With the recent purchase of a 1998 Jeep Wrangler, swapping out the old OEM components that are prone to wearing out from age and use like shocks, fan belts, and hoses will be important. A recent drive on the highway revealed a slight wobble at 59 mph. The wobble always appeared at this speed. When I slowed down the wobble went away; when I increased the speed the wobble remained. Now this wobble wasn’t as severe as the dreaded death wobble that is common with Jeeps, but it was bad enough for me to take notice. Fortunately, the fix for a slight highway speed wobble is easy and most of the time requires you to simply balance your tires. This was the case for me.
Soon after the initial wobble incident, I pulled my Jeep into the garage and took a close look at the steering components. This was something I wanted to do anyway, but this wobble issue gave me extra incentive. Fortunately, the front track bar, steering, and control arm bushings were all good, but I did discover that the original steering stabilizer was pretty shot and offered little resistance. I looked at several makes of stabilizers but decided to go with the Rancho due to its good reviews.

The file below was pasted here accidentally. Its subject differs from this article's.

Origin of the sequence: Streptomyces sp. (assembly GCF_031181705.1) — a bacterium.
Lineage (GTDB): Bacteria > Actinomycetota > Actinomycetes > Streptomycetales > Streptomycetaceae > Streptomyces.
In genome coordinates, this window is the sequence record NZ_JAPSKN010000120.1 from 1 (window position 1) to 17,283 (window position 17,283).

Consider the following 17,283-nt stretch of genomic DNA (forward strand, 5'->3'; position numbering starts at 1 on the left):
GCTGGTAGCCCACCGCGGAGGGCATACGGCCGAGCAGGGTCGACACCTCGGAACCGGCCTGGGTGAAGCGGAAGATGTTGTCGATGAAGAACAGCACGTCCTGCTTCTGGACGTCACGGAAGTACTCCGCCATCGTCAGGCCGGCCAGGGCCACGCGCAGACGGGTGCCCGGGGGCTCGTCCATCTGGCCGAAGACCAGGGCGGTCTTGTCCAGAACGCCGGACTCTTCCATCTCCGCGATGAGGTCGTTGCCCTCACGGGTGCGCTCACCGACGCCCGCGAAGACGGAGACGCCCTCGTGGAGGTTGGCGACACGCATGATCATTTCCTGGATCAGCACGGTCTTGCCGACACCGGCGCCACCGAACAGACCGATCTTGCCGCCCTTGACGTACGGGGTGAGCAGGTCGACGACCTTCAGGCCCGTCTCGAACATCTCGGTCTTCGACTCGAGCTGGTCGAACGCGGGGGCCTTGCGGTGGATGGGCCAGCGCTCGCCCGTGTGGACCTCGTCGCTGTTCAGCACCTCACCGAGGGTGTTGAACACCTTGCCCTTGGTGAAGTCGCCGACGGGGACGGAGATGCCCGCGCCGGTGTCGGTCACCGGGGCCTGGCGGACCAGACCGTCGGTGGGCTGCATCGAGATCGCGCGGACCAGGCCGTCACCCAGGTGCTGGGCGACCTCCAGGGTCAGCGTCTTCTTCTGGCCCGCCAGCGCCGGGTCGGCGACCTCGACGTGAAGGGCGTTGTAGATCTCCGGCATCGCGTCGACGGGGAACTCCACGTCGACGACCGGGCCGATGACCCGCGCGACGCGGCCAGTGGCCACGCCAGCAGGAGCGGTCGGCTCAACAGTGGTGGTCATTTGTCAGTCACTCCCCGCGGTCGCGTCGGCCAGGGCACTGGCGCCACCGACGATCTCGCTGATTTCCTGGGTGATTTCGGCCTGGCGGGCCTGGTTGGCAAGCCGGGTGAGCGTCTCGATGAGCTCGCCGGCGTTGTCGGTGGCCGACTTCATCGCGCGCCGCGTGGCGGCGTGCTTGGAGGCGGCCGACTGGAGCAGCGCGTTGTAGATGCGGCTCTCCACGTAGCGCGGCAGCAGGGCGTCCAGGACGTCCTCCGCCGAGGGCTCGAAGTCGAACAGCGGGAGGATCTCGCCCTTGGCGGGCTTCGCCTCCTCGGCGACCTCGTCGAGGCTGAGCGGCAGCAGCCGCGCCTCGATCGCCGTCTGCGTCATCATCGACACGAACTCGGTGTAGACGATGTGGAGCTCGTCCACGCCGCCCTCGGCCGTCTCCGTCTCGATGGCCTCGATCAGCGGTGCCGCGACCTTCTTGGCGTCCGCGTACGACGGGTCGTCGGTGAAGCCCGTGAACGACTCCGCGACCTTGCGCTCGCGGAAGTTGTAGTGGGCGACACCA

The installation of a steering stabilizer is pretty straight forward. It’s easy to reach and there are only two bolts and nuts that need to be removed. Unfortunately, what often looks easy, isn’t always the case with a 17-year-old truck. The bolt attached to the control arm was completely seized and wouldn’t budge. After a couple hours of whacking and cussing with a hammer and breaking a pitman arm puller, I had to rent a pneumatic hammer that finally knocked it loose. I didn’t know it at the time, but a seized steering stabilizer is a pretty common problem with Jeeps. I found numerous YouTube videos and threads on Jeep Forums about this issue.
Anyhow, the pics show the new stabilizer. The difference between the OEM stabilizer and the new Rancho stablizer is pretty dramatic. It looks much better, too!
|Closeup of the Rancho Steering Stabilizer